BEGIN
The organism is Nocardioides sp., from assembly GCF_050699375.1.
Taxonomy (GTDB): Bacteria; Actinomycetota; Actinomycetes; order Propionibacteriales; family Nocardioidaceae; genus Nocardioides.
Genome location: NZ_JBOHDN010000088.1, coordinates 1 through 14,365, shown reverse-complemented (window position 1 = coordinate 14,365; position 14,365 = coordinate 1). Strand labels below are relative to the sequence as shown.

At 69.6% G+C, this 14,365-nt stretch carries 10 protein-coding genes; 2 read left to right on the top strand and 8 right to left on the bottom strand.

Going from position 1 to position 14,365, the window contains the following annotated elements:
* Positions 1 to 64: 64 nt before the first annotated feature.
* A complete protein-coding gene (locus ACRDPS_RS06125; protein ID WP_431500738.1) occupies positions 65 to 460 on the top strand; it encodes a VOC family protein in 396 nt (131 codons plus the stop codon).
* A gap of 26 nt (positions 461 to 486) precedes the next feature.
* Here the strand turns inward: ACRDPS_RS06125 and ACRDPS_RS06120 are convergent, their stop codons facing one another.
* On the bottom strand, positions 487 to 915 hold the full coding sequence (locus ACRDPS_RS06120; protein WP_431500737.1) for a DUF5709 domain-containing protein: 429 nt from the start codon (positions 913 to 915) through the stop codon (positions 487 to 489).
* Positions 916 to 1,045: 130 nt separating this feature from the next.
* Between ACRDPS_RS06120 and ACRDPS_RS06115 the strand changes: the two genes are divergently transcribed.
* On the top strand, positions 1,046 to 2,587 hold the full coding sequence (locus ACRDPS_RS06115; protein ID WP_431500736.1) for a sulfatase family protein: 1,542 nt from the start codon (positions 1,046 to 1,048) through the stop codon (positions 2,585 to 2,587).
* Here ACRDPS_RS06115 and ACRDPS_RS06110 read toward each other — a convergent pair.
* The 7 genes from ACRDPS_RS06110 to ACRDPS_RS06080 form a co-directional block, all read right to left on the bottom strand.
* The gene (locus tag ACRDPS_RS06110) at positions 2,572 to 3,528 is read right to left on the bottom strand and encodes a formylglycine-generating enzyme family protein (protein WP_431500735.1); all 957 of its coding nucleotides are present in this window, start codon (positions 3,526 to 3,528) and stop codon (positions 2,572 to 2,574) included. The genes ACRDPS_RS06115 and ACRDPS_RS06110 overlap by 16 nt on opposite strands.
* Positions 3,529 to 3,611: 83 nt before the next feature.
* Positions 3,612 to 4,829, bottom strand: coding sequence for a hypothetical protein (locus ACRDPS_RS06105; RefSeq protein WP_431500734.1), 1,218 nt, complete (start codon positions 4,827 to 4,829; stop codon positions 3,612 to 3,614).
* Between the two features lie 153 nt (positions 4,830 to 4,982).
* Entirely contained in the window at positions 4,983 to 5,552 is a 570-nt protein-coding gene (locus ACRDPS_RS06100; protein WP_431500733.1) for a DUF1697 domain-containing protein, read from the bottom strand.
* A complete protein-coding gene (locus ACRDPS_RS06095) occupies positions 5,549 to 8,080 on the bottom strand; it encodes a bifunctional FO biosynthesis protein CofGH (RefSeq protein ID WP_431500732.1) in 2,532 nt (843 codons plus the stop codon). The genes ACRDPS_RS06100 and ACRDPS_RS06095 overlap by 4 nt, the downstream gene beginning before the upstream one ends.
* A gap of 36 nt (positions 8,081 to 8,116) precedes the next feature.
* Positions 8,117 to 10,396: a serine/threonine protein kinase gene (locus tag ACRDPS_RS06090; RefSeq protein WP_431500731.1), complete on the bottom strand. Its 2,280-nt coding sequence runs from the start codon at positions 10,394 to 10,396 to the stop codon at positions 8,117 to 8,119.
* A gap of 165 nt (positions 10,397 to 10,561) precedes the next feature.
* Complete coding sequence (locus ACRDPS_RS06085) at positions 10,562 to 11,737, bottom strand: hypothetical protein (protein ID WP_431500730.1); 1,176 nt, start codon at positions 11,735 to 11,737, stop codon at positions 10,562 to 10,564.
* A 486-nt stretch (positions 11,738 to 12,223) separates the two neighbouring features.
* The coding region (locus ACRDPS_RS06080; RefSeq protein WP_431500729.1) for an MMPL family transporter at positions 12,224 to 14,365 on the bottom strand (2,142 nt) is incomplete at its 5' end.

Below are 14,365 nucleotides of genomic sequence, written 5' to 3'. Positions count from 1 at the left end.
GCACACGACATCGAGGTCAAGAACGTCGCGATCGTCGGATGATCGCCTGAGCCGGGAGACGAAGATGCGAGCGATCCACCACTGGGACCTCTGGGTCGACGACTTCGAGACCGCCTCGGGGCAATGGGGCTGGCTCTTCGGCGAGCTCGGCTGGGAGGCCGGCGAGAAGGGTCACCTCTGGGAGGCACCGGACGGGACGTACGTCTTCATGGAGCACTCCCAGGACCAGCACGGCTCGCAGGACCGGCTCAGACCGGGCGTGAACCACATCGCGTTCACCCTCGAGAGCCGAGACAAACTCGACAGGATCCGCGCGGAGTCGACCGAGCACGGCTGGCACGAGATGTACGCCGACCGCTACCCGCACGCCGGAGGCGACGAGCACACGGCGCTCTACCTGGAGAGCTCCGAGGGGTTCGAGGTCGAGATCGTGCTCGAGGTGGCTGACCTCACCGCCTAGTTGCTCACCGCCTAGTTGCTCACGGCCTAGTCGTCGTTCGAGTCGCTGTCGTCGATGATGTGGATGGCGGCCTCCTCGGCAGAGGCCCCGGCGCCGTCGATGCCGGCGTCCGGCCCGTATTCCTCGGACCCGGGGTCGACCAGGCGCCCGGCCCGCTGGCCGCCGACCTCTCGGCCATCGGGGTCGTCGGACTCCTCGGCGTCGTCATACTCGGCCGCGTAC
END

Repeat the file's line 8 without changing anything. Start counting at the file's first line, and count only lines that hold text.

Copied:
* A gap of 26 nt (positions 461 to 486) precedes the next feature.